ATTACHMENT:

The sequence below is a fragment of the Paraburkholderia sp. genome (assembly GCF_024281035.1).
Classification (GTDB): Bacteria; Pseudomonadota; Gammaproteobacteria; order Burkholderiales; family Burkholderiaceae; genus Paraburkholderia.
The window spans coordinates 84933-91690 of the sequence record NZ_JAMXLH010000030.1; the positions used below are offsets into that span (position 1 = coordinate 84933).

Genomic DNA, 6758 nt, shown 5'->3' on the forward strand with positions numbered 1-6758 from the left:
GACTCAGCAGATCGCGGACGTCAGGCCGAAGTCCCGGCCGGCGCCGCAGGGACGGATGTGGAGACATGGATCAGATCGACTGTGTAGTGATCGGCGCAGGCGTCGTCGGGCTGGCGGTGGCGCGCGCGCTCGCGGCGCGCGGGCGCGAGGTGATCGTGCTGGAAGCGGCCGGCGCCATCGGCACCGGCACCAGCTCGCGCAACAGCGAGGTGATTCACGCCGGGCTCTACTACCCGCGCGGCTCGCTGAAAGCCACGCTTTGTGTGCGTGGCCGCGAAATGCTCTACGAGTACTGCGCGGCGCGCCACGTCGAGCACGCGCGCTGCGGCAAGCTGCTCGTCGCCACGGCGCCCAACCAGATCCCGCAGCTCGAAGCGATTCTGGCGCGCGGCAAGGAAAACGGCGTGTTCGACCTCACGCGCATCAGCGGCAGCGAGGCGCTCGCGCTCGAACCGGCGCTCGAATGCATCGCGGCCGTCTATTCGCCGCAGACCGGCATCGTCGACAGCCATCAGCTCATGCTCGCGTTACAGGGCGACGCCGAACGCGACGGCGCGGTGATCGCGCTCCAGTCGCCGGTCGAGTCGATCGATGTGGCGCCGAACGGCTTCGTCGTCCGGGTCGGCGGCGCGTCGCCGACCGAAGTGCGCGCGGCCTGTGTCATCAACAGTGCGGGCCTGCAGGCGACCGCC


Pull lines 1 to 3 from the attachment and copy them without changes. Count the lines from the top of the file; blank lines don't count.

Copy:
The sequence below is a fragment of the Paraburkholderia sp. genome (assembly GCF_024281035.1).
Classification (GTDB): Bacteria; Pseudomonadota; Gammaproteobacteria; order Burkholderiales; family Burkholderiaceae; genus Paraburkholderia.
The window spans coordinates 84933-91690 of the sequence record NZ_JAMXLH010000030.1; the positions used below are offsets into that span (position 1 = coordinate 84933).